For 13 years or so, I took pads and tampons for granted. My family had more than its fair share of economic struggles, but my Mom always made sure I had these feminine hygeine products when needed. When I was on my own, it never occured to me that they weren't a necessity. Yes, I'd use coupons or buy generic when necessary, but accessibility was just not an issue.
When I was 25 years old, I was working in social service ministry for an interfaith group of churches in a rural Western Kentucky town. Think no red lights, no restaurants open on Sundays and no social service programs to speak of. No buses, lots of decrepit rental housing and poverty of near two-thirds world dimensions.
Part of my work was to run a small community center, including a thrift store. I had developed a volunteer program to allow local women to help sort the clothing in exchange for credits to purchase what they needed. No one took things for free in this community.
One day, I joined the sorters and noticed they had two piles of “rags” — so I asked about it, thinking in my 25 year old naive way that they might be for cleaning. There was some unease among the women sorting so I let it drop. Later, a volunteer in her 40s took me aside to explain. She was blunt. Feminine hygeine products were expensive and not covered by food stamps. When faced with spending precious cash, the needs of the children alway took precedence. I got that, but still didn't see where she was going. What did this have to do with cleaning rags? I assured her it was fine with the organization for the women to do what they wanted with anything we couldn't sell.
So she was even more blunt. She explained that she and other local women used literal rags for their periods. They also used rags for toilet paper when things were really tight. I was stunned into silence. Actual rags? Such a thing had never occured to me, even when I was in my feminist-moon-goddess phase of using reusable pads that had been pretty damn expensive and came with a “moon jar” which shows how oblivious I was back then.
I remember staring at her and hearing an almost click on my own emotional maturity as I realized how important my next words would be. I thanked her for explaining it to me and told her that I wanted to help with as much dignity as possible. I asked her to take the lead on this special project since I assumed the other women would feel more comfortable. She agreed. So we began a little pile of menstruation appropriate rags that quietly helped local women.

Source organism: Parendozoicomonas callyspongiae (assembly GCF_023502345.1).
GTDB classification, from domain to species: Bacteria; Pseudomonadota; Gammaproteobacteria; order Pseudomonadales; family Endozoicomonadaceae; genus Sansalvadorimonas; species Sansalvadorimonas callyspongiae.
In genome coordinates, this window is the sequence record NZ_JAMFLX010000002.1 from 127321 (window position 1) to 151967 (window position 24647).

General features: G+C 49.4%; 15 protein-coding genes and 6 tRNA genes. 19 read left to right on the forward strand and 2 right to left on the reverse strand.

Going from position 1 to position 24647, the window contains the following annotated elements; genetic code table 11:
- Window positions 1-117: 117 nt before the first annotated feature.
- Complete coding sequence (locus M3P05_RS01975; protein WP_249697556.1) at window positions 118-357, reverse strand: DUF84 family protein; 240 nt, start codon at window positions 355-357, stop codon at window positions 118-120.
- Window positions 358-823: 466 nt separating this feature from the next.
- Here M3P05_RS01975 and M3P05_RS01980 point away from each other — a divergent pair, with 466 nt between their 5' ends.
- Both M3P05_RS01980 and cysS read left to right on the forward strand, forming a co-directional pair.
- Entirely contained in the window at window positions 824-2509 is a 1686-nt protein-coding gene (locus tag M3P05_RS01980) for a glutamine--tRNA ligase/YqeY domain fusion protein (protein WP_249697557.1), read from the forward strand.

Then, she apologized to me for exposing me to something uncomfortable as if I was somehow tainted by this glimpse into the real world of rural poverty (and urban poverty I learned later). Admittedly, I was shaken. I kept thinking of how awkward and uncomfortable it would be, as well as messy. I was young enough to feel especially bad for their daughters. I wanted to run out and buy scores of pads, but I knew somehow it was better to go with the plan the women themselves created.
But I was upset. I tried to play cool (I'm sure she saw through me), but it was the sort of systemic eye-opening moment that radically transformed me into a real social worker. How could this happen? What about the rest of the world? What about my high school friends — did any of them have these experiences? Mind you, I'm an 80's baby which meant much more poverty and financial struggle than neon hair scrunchies and mall rat experiences.
The women who worked with me identified a need and crafted a solution. They weren't embroiled in existential angst because they had bigger issues to face. But I wrestled with this for years. When I returned to Pittsburgh, I learned about similar experiences at food pantries and among women experiencing homelessness. I can say with ease that the initial conversation was a defining moment for me as a social worker and a woman.
I was thrilled when I learned about On The Spot which raises funds to provide feminine hygeine products for high school students in partnership with Planned Parenthood. They have awesomely fun fundraisers featuring homebaked cookies and have done a great job of bringing this conversation into progressive circles.
So, yeah, when I learned about this project, I went right back to that 1996 conversation and still my jaw dropped to think about young girls in the same situation.
The next event is Tuesday, May 24, 2011 from 6-9 PM at Hough's in Greenfield. The event features cookies, 50/50, raffle prizes and much more. Attendees are asked to bring a box of pads (preferred) or tampons along with a financial donation ($5-10).
If you can't attend, you can still help. Donations are accepted at these spots. You can contribute these items to a food pantry drive in your area. You can talk with the Administration at your local middle and high schools to see how prepared they are to help young girls.
And you can help reduce the stigma of asking by making sure the men and boy in your lives can buy a box of tampons without flinching.
On The Spot's website is here. Click to learn more and hope to see you at Hough's on Tuesday.
UPDATE: I forgot to mention that inevitably some good hearted person suggests providing reusable supplies for women and girls in these situations. That's a healthy sentiment, but impractical even dangerous when sanitation is an issue. I think those folks should donate those supplies to food pantries so women can choose them if they want them. That's fine. But I do not think we should impose on anyone, especially young women who probably already feel pretty awful about this aspect of their female identity. Allowing them a “typical” teen girl experience in the midst of whatever chaos created the lack of resources is pretty damn important. There's no one right way to experience our menstrual cycles, but we have to recognize that our choices expand as our privileges expand and craft solutions based on the reality of the girls and women we aspire to help.